Flipping through my notebooks this week, I came across a quote I wrote down last year that resonated with me as a leader and team member:
“You must know “why” before you can know “how,” but as you are learning the “whys”, you must constantly practice the “hows.” — Steven Stipelman
This quote is from Steven Stipelman’s book, Illustrating Fashion: Concept to Creation. Steven is an amazing fashion illustrator, teacher, and author. In this quote, Steven is referring to learning fashion illustration. I am definitely not an illustrator. So why would this resonate with me? When I read this, I thought: is this not also the evolutionary process of our approach to our work in companies and organizations?
Whenever you begin a new endeavor, whether a job or otherwise, you have a reason why. You may a take a new job to learn, to make money, to contribute to something bigger, to spend time with people, or a combination of whys. There are millions of initial whys for starting something new. However, you won’t actually go for it and start without having a why. You might start with a why that is more personal and the larger why of the job or company may at first not feel so meaningful. It may be more of a means to an end and you may be going through the motions, going through the how, to achieve your why. However, as you learn how to do the job, over time, the whys are revealed: whys for yourself and the why of the larger company or organization. Do you find this is true?
There are millions of initial whys for starting something new. However, you won’t actually go for it and start without having a why.
Many of my whys for starting a new job started as something more superficial like a good feeling about the opportunity, a reason to start something new, or a well-paying job. As I spent time there and learned how to do the job, I found that I kept doing the job because I found deeper meaning in it, I enjoyed it, I loved the team, or I was learning new things. I also often realized that I was contributing to something bigger and meaningful to many users or customers. I found it was true that I didn’t really understand my deeper whys until I had directly experienced the how over time. I took ownership of improving the how with curiosity and dedication. This approach also helped me to be a more curious learner and a more patient worker. I believe finding true meaning in what you do takes dedication, patience, and practice over time. The more time I spend in a job or workplace, the more I understand the whys of the organization and my own whys for doing the job evolve and deepen as well.
I found it was true that I didn’t really understand my deeper whys until I had directly experienced the how over time. This has helped me to be a more curious learner and a more patient worker.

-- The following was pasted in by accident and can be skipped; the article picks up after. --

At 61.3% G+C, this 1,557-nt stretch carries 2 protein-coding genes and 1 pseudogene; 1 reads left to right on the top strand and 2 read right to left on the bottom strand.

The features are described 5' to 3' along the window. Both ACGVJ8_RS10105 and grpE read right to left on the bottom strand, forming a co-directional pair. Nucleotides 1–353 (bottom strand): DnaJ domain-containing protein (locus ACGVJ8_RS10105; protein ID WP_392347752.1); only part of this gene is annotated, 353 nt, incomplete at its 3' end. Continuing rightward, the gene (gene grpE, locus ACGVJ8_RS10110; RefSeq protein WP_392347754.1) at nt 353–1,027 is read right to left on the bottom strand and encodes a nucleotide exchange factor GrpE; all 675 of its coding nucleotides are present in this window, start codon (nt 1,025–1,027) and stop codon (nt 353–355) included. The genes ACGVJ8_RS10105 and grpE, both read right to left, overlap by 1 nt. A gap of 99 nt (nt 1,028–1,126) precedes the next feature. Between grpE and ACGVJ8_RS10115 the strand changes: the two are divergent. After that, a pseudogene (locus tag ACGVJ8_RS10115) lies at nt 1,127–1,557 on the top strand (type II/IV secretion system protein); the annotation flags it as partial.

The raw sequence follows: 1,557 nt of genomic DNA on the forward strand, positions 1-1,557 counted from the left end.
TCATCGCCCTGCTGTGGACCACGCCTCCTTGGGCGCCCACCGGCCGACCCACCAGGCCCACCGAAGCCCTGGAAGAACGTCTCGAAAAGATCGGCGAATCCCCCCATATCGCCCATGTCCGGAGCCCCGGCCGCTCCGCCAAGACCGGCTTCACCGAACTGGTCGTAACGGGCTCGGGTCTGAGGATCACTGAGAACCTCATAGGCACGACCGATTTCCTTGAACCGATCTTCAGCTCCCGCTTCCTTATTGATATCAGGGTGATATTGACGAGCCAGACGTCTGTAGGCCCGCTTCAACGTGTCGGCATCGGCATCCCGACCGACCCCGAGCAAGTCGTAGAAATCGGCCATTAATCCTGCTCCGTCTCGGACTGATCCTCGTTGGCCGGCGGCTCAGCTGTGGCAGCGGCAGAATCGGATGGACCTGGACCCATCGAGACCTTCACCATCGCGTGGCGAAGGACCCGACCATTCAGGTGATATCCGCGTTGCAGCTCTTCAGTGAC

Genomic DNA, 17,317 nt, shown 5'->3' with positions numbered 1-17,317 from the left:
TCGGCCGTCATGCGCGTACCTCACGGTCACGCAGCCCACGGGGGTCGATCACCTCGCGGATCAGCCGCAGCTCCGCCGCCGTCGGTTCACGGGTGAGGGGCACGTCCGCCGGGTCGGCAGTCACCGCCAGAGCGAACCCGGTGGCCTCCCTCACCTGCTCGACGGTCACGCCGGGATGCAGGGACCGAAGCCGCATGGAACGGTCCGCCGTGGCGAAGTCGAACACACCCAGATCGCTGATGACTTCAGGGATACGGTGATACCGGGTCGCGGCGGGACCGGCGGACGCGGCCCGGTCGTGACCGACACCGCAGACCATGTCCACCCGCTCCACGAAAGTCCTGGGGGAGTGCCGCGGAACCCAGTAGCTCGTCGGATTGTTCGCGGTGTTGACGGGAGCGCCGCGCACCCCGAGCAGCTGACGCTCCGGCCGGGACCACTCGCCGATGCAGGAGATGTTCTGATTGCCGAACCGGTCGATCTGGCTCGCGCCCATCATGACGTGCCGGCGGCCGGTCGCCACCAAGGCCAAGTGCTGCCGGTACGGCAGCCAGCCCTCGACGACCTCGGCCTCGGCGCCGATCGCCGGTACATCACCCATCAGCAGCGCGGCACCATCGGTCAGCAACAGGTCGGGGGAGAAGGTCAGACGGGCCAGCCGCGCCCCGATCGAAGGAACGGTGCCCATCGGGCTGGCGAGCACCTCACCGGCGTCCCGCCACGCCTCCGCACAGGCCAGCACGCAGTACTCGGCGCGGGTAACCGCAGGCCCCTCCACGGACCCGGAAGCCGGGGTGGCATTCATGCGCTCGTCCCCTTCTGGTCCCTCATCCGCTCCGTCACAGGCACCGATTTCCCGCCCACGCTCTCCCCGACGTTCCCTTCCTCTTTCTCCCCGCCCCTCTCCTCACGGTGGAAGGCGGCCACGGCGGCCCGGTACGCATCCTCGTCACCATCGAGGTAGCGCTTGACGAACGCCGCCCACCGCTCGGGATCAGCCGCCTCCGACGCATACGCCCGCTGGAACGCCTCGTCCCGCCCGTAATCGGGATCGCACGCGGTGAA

In Awake Leadership, one of the opening exercises in section one is writing your team’s mission. If you are a leader within a company or organization, you are usually given a mission that contributes to the overall mission of the company. In Awake Leadership, we look at how your team fulfills your mission through specific tasks: the hows. Over time, as you execute your tasks toward the mission and work through the guidebook on the other important vitals, the “how”, or Vision Plan, evolves as your team gain news skills, learns more, collaborates more, and obtains better tools. By practicing the Awake method and taking iterations around and up the Awake staircase, you fine tune your hows and you learn how you contribute to the overall company mission. This is one of the focuses of Awake Leadership: to get clear on the how to reveal the whys.
…get clear on the how to reveal the whys.
Working to master the how to constantly reveal deeper whys allows for greater efficiency as well as clarity, confidence, and meaning in your work. You may have to pivot a few times; try new ways of approaching objectives, pivot roles, change companies, or change work fields before you resolve your own true whys, reveal the whys of your company or organization, and find a mission you’re enthusiastic about. Continue to be curious about how you can improve the how and continue to ask why. Learning and practicing the how leads to resolving deeper questions inside. You also develop empathy and compassion for others. Once the whys become clear and meaningful, it becomes easier to execute and improve the how, you lead with more confidence and authenticity, and you become more enthusiastic about your work and contribution.
Once the whys become clear and meaningful, it becomes easier to execute and improve the how, you lead with more confidence and authenticity, and you become more enthusiastic about your work and contribution.
“Learning, being curious and alive, and sharing your thoughts and knowledge will help you find a style.” — Steven Stipelman